My uncle Frank was completely correct... Hong Kong is a sea of
humanity! Over 6.8 million people live in an area that covers 1,100
square kilometers (approx. 400 square miles) of which a large portion
is mountainous and uninhabitated. We are clearly the minority here
which allows one to gain a new perspective of our place in the world,
and contrary to what many in North America believe, we are not number
Hong Kong truly is an international city that boasts top notch
transit, especially the MTR, or subway system, that easily puts
Toronto's attempts at mass transit to shame. The trains are always on
time, with large electronic signage and announcements in English and
Cantonese indicating when the next train will arrive. The "No eating
and drinking" policy on trains and paid fare areas results in spotless
stations and the turnstyles/escalators/etc that can be run in both
directions depending on the time of day keep the masses moving
smoothly. For all those people who believe that the TTC is "the best
way", you ain't seen nothing yet.
Thanks to our friend Iris for recommending the Wang Fat Hostel on
Paterson Street as a place to stay here in Hong Kong. Although her
brother was right, that the rooms are not like the photos on the
internet (they are really small), they are clean, comfortable and
relatively quiet and at $350HKD per night are a good deal in a superb
location. However, since it never gets really cold here, there is no
heat or insulation and it can get rather cool, although certainly not
Friday evening was spent walking around the Causeway Bay area and
taking it all in. We had to go and buy a jacket for Jessica and a
light sweater for me as we forgot our sweaters at my dad's in
Kamphaeng Phet when we were there. We enjoyed some food and went to
bed relatively early, weary from our travels.
On Saturday we walked to Victoria Park; a large arboretum situated in
the middle of the city and enjoyed a walk-about and observed crews
setting up a HUGE area for the Lunar New Year's celebrations which
take place this weekend (New Year's eve being Jan28 with the New Year
starting on Jan29). Afterwards we went back to walking the streets
and thanks to Jessica's love of noodles we went to the "Traditional
Noodle House" for some food. Once inside we were seated at a table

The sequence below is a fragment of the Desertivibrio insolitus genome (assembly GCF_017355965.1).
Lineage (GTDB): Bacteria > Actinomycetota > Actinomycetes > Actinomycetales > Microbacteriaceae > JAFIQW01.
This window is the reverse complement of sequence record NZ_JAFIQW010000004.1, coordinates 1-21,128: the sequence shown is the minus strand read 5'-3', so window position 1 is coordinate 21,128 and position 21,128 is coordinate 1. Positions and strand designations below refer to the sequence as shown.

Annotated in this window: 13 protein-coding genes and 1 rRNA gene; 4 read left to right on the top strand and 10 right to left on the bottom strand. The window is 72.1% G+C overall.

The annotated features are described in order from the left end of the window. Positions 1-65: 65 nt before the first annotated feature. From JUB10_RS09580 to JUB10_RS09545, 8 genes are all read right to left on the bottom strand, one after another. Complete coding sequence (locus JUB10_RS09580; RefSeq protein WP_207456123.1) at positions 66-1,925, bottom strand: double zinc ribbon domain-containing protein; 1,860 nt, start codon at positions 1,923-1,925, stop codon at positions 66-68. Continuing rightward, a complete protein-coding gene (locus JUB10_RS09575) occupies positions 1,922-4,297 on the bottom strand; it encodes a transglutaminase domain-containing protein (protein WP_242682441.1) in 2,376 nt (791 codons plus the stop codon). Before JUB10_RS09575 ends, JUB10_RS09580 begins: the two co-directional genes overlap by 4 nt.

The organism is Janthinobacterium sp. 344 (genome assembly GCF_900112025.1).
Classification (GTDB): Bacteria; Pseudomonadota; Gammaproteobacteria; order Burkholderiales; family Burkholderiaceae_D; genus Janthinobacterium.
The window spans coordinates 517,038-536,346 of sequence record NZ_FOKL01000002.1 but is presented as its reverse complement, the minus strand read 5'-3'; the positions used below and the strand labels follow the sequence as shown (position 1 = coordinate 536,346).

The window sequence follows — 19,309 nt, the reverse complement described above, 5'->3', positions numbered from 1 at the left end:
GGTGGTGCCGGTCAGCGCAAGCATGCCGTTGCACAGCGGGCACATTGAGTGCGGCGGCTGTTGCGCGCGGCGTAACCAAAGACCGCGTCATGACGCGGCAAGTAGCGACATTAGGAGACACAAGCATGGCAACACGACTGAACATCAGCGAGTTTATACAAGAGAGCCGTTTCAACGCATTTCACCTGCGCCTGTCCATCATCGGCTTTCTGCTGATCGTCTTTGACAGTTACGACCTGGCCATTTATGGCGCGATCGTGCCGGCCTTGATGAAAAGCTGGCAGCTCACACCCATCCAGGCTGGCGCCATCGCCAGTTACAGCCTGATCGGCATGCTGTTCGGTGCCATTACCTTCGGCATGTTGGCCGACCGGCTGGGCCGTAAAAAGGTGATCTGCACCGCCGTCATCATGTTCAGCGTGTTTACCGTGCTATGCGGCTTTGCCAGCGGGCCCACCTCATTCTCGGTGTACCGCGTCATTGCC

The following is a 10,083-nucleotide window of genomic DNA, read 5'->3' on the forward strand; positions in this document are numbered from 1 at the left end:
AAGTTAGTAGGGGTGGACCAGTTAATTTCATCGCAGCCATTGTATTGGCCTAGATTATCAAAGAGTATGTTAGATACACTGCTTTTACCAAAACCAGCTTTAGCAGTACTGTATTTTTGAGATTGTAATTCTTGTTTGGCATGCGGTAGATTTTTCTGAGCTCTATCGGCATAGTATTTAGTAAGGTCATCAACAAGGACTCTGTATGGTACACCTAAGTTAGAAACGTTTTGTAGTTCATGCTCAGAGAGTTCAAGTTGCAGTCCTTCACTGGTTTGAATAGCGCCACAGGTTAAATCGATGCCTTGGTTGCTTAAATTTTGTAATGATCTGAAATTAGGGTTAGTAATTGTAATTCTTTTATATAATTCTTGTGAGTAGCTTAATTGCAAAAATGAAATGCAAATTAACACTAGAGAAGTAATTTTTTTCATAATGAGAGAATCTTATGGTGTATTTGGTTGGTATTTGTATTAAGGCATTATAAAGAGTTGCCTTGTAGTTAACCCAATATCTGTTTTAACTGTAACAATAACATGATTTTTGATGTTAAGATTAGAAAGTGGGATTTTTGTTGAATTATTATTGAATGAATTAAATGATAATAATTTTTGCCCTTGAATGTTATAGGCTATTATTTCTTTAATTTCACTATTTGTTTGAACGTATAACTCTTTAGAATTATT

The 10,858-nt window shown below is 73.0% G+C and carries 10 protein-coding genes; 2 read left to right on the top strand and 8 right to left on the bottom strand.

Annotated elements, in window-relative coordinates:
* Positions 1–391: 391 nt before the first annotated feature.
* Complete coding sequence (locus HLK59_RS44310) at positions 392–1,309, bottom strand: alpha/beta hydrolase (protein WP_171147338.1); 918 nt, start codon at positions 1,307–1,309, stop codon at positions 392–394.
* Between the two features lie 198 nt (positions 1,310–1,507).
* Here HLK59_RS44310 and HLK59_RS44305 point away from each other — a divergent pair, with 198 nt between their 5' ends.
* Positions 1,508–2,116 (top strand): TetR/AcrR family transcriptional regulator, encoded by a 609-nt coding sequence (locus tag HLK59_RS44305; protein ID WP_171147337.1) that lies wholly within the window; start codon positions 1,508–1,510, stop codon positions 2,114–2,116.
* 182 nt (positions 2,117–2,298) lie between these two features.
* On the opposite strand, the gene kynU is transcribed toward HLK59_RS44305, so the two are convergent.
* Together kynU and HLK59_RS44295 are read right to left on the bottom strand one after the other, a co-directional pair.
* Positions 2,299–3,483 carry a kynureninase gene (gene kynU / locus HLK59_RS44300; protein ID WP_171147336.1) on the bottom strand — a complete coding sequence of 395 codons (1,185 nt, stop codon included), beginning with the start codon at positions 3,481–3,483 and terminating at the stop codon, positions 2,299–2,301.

with another lady, named Sherry, who spoke English and we got to
chatting. Her husband Phillip, who went to school at MacMaster in
Hamilton, arrived shortly later and we hit it off. She ensured that
we didn't end up eating anything that we wouldn't like and afterwards
we went for coffee together.
Phillip had a previous engagement so she took us to the bus stop where
we left her and Jessica and I went to Stanley Market which is on the
south side of the island. Things were definitely overpriced but we
managed to get some good deals on some small gifts and Jessica found
herself a wonderful necklace.
In the evening we rode the Star Ferry to Kowlooon and went to a night
market on Temple Street before riding the MTR back to Causeway Bay.
We would definitely recommend the ferry ($2.20HKD each, one way) as it
gave us a great opportunity to see the city's skyline with all the
buildings lit up on both sides of the bay.
Yesterday (Sunday), we slept in and had a lazy morning and drank
coffee at, get ready for it, Starbucks... something I would rarely do
even at home. We then went for more noodles at the same restaurant
before taking the MTR to Wong Tai Sin Temple where many were
celebrating and preparing for the new year by making offerings of
whole chickens and ducks, fruits, cakes and other cuts of meat. This
was combined with the burning of incense like we have never seen
before that filled the air so thick with smoke that one could hardly
breathe. We managed to get some great photos (yes, they will be
posted shortly... we know that you're all eagerly waiting for them)
and made wishes by tossing coins into the Wishing Garden which was
comprised of a fountain of lotus flowers (I got my wish much to the
amusement of the locals; Jessica didn't).
Afterwards we took the MTR to Lai King and went for a quick walk
through Modern Terminal's container port. We didn't get a chance to
see Hong Kong International Terminals until we were taking the MTR
back to Central station and could see the terminal out the windows of
the train. The port is absolutely insane. It was somewhat surreal to
see all the crap that the world, and North America in particular,
consumes all boxed up in containers, stacked 10-12 containers high and
hundreds long, ready to be sent around the world. Certainly it
emphasized in our minds that we consume WAY too much in North America
and there were easily millions of 45' containers on the docks.
For dinner we met Sherry and Phil and went out for Chinese Hot Pot
which comprises a, you guessed it, hot pot! It is somewhat like a
fondue whereby the hot pot is filled with a soup broth and you order
different meats, fish, veggies and more to cook in the boiling water.
The food and conversation was great although local establishments seem
infatuated with blowing A/C at maximum despite it being winter here
with the outside temperature being in the low teens. Most patrons of
the restaurant were wearing their winter coats for the whole meal.
We went out for coffee and desserts afterwards and then parted ways,
promising to give them a shout next time either of us are in the
This morning (Monday) we got up early and rode the MTR around for a
while to experience the morning rush hour... it was insane!
Unfortunatley during our visit we didn't get a chance to see the Peak
but there will certainly be a next time for that.
Our flight home is at 16:25 today and we are looking forward to coming
home and sharing photos and stories, although both of us are not to
excited about returning to work.
We sure hope that Scott is at the airport when we arrive.